When I attended SXSW (you can read more about it over at Computer Wekly’s news blog) my interest was piqued by one panel in particular: What Guys are Doing to Get More Girls in Tech.
It was pitched as an opportunity to “learn about successful strategies and proactive approaches for supporting women you work with and participate in community with.”
Kaliya Hamlin chaired the panel, which featured BT’s VP of web services, Kevin Marks; Canadian collaboration expert David Eaves; Brandon Sheats, co-founder of tenpeach and WordCamp Atlanta 2010; and Obie Fernandez, co-founder of web design and development group Hashrocket.
The unifying theme is their work to encourage diversity across corporate culture and developer and user communities which remain largely male and white.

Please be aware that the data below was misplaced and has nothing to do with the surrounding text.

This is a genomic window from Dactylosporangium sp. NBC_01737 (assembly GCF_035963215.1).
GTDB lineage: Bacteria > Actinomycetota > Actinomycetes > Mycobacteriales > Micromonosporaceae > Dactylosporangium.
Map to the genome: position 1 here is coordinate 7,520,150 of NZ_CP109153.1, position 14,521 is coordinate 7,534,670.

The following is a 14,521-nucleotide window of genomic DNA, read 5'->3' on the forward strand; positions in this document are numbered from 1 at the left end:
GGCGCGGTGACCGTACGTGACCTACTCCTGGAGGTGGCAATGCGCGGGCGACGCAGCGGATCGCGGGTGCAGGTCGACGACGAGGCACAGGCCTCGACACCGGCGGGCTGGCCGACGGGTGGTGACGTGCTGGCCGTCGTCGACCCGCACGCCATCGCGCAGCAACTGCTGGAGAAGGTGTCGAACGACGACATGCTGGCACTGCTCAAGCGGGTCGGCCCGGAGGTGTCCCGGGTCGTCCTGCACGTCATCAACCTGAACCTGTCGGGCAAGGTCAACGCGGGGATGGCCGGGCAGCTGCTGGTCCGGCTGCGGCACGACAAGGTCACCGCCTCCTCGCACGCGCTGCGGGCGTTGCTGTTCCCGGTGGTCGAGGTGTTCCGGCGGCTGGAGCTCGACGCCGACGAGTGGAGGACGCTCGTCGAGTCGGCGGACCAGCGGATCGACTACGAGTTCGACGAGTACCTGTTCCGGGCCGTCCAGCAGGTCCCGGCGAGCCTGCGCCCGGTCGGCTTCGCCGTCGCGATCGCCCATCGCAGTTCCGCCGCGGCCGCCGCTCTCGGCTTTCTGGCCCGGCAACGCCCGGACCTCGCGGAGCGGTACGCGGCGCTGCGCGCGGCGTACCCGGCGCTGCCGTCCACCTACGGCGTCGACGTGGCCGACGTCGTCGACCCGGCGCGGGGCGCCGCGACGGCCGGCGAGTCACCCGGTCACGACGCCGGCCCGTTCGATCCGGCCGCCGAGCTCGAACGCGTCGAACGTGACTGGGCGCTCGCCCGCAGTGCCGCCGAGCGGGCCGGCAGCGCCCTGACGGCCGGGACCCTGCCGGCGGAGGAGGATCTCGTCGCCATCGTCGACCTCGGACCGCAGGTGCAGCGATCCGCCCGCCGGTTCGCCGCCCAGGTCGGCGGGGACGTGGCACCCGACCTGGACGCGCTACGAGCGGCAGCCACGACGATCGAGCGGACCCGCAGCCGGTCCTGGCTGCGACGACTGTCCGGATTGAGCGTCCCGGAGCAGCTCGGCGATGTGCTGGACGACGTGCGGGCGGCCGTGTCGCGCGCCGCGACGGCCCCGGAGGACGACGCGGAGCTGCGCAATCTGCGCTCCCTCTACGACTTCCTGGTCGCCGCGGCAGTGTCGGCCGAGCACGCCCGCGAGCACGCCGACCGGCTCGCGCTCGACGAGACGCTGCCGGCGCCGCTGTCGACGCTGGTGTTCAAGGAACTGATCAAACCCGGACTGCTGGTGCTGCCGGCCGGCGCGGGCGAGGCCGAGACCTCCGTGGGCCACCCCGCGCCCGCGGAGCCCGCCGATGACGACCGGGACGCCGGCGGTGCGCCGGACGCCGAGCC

Marks summed up his experience of making tech more welcoming to women with a word of advice to men: Lesson one is for men to treat their female colleagues as human beings rather than sexual objects.
You’d think this was a no-brainer, but there remain those who think “working late on a presentation” is a euphemistic come-on. Marks related the story of a female colleague returning to a meeting room to find her male co-worker stark naked.
Fernandez related the shock! horror! anecdote of a large consulting company with progressive leadership working hard to try to hire more women for tech jobs… an ambition which then fell at the final hurdle as those responsible for the hiring proceeded to show bias to a candidate’s attractiveness rather than technical competence.
The clear message to emerge was that men in tech could do worse than to conduct a bit of self-analysis to see how they could be better allies to women in tech. As Marks said somewhat tongue-in-cheek: “What we need to do is make the tech world better for mediocre women in tech – because god knows it’s full of mediocre men!”